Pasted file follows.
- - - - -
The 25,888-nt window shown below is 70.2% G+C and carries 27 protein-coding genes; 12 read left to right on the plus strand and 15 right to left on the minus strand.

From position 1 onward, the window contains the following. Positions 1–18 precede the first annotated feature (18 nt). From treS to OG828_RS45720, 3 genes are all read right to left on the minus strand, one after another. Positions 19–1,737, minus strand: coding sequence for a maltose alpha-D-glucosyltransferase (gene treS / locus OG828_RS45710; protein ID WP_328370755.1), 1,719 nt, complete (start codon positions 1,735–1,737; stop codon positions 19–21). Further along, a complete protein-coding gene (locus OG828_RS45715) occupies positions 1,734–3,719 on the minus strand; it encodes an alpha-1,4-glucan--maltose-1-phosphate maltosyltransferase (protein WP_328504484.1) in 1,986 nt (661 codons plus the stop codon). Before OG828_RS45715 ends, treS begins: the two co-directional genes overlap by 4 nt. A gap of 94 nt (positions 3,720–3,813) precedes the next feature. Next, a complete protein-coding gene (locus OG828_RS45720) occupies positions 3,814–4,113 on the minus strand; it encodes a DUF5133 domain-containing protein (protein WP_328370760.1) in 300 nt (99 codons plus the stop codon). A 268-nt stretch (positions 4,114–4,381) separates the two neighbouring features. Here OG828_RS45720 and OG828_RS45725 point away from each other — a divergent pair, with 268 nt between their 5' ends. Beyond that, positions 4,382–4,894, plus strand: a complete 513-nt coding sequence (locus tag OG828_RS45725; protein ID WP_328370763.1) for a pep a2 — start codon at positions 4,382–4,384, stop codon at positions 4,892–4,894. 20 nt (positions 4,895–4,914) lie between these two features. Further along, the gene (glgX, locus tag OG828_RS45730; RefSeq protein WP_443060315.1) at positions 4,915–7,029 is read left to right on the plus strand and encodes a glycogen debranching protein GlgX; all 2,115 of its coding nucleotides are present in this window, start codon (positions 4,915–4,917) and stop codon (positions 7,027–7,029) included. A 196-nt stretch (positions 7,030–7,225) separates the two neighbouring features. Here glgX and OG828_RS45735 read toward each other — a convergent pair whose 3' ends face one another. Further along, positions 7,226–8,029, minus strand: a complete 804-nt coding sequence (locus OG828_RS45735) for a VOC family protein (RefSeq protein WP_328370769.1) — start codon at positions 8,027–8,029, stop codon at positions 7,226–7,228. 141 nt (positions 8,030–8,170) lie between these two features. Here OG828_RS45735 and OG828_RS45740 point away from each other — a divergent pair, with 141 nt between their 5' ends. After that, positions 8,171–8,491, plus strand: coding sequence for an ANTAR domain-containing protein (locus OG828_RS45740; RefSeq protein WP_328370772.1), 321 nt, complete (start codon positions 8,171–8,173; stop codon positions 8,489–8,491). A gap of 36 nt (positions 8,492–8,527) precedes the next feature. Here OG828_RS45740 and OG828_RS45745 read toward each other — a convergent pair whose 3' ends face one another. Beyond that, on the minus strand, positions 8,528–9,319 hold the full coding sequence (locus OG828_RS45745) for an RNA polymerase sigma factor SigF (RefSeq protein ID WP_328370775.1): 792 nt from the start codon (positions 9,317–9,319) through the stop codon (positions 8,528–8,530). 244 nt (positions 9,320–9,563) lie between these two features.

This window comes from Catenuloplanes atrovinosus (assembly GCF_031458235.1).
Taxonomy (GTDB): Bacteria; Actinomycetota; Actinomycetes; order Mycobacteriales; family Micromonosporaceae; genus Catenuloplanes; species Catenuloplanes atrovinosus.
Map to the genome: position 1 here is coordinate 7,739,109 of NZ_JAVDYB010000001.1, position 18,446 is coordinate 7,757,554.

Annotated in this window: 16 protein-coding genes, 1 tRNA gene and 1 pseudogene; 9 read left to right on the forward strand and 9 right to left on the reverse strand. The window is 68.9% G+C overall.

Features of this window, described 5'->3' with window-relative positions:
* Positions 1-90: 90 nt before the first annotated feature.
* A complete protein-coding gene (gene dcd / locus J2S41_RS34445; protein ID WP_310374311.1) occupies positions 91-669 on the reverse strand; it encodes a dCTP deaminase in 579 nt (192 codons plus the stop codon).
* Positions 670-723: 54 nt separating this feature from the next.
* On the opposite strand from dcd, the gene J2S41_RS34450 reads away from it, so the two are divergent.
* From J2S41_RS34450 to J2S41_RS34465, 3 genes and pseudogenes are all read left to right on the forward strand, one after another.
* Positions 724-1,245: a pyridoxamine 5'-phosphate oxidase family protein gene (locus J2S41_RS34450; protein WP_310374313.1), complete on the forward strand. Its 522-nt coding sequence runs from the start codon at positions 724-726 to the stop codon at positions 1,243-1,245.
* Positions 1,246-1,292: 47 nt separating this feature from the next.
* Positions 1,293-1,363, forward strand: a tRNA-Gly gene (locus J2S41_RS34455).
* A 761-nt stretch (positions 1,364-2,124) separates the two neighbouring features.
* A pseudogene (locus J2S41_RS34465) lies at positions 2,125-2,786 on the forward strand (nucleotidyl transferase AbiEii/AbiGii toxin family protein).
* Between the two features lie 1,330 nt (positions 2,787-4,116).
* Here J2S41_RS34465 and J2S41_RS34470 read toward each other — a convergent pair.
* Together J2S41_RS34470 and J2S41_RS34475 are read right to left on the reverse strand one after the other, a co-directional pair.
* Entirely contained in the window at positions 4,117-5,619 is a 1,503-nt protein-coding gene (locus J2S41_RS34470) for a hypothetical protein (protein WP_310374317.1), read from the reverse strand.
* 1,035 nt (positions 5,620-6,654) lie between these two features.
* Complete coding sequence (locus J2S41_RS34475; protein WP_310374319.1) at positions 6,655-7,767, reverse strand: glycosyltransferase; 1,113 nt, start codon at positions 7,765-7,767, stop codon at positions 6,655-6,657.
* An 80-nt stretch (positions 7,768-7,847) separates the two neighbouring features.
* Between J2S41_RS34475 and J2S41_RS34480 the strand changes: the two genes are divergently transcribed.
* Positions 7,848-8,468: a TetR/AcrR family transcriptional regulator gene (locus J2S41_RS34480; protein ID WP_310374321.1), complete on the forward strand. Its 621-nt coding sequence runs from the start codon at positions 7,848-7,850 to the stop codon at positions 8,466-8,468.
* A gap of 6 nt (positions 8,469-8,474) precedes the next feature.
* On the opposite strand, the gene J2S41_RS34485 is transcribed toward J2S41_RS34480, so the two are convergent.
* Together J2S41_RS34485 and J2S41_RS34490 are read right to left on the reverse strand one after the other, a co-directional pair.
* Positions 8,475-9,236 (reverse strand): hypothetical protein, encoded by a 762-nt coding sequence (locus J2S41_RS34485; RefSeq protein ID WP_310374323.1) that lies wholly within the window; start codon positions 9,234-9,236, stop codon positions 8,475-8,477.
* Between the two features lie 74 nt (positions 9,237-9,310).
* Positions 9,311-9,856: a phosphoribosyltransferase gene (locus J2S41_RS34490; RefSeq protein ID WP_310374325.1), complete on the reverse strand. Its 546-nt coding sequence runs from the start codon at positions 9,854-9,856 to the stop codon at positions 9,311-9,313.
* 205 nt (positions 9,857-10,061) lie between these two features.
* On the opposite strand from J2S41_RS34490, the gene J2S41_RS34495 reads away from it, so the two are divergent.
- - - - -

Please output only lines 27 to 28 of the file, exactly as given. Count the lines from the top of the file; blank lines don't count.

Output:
* A gap of 6 nt (positions 8,469-8,474) precedes the next feature.
* On the opposite strand, the gene J2S41_RS34485 is transcribed toward J2S41_RS34480, so the two are convergent.